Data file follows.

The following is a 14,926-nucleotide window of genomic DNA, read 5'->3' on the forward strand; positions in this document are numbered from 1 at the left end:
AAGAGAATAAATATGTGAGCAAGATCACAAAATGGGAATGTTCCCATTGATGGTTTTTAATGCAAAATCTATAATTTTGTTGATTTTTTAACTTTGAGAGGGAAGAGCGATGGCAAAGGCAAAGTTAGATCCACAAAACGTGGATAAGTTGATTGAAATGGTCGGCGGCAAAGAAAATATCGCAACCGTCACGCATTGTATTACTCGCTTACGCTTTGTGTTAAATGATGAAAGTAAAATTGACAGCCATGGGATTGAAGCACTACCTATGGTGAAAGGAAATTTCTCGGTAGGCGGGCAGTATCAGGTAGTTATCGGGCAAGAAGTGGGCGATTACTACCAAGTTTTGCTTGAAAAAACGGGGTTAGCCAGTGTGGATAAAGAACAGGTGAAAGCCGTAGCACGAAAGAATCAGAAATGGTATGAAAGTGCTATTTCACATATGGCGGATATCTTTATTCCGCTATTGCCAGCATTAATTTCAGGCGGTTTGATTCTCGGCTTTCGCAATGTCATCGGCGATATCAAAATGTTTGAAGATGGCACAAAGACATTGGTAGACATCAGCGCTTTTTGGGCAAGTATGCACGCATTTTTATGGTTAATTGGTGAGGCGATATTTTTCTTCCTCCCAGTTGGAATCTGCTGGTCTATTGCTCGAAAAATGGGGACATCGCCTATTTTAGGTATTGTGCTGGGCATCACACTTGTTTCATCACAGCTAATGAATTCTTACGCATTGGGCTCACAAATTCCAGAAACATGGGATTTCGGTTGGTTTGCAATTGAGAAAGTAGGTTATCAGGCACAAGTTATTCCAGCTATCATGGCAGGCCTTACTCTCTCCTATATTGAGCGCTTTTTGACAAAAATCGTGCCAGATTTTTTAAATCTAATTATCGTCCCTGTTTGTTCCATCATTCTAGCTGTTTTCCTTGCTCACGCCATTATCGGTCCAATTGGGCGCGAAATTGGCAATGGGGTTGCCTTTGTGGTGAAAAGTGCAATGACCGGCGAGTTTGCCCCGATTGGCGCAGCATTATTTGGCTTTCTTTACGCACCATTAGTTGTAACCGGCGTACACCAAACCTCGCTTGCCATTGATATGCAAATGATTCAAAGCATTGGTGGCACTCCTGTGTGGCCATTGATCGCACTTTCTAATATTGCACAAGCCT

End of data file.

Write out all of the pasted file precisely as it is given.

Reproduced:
The following is a 14,926-nucleotide window of genomic DNA, read 5'->3' on the forward strand; positions in this document are numbered from 1 at the left end:
AAGAGAATAAATATGTGAGCAAGATCACAAAATGGGAATGTTCCCATTGATGGTTTTTAATGCAAAATCTATAATTTTGTTGATTTTTTAACTTTGAGAGGGAAGAGCGATGGCAAAGGCAAAGTTAGATCCACAAAACGTGGATAAGTTGATTGAAATGGTCGGCGGCAAAGAAAATATCGCAACCGTCACGCATTGTATTACTCGCTTACGCTTTGTGTTAAATGATGAAAGTAAAATTGACAGCCATGGGATTGAAGCACTACCTATGGTGAAAGGAAATTTCTCGGTAGGCGGGCAGTATCAGGTAGTTATCGGGCAAGAAGTGGGCGATTACTACCAAGTTTTGCTTGAAAAAACGGGGTTAGCCAGTGTGGATAAAGAACAGGTGAAAGCCGTAGCACGAAAGAATCAGAAATGGTATGAAAGTGCTATTTCACATATGGCGGATATCTTTATTCCGCTATTGCCAGCATTAATTTCAGGCGGTTTGATTCTCGGCTTTCGCAATGTCATCGGCGATATCAAAATGTTTGAAGATGGCACAAAGACATTGGTAGACATCAGCGCTTTTTGGGCAAGTATGCACGCATTTTTATGGTTAATTGGTGAGGCGATATTTTTCTTCCTCCCAGTTGGAATCTGCTGGTCTATTGCTCGAAAAATGGGGACATCGCCTATTTTAGGTATTGTGCTGGGCATCACACTTGTTTCATCACAGCTAATGAATTCTTACGCATTGGGCTCACAAATTCCAGAAACATGGGATTTCGGTTGGTTTGCAATTGAGAAAGTAGGTTATCAGGCACAAGTTATTCCAGCTATCATGGCAGGCCTTACTCTCTCCTATATTGAGCGCTTTTTGACAAAAATCGTGCCAGATTTTTTAAATCTAATTATCGTCCCTGTTTGTTCCATCATTCTAGCTGTTTTCCTTGCTCACGCCATTATCGGTCCAATTGGGCGCGAAATTGGCAATGGGGTTGCCTTTGTGGTGAAAAGTGCAATGACCGGCGAGTTTGCCCCGATTGGCGCAGCATTATTTGGCTTTCTTTACGCACCATTAGTTGTAACCGGCGTACACCAAACCTCGCTTGCCATTGATATGCAAATGATTCAAAGCATTGGTGGCACTCCTGTGTGGCCATTGATCGCACTTTCTAATATTGCACAAGCCT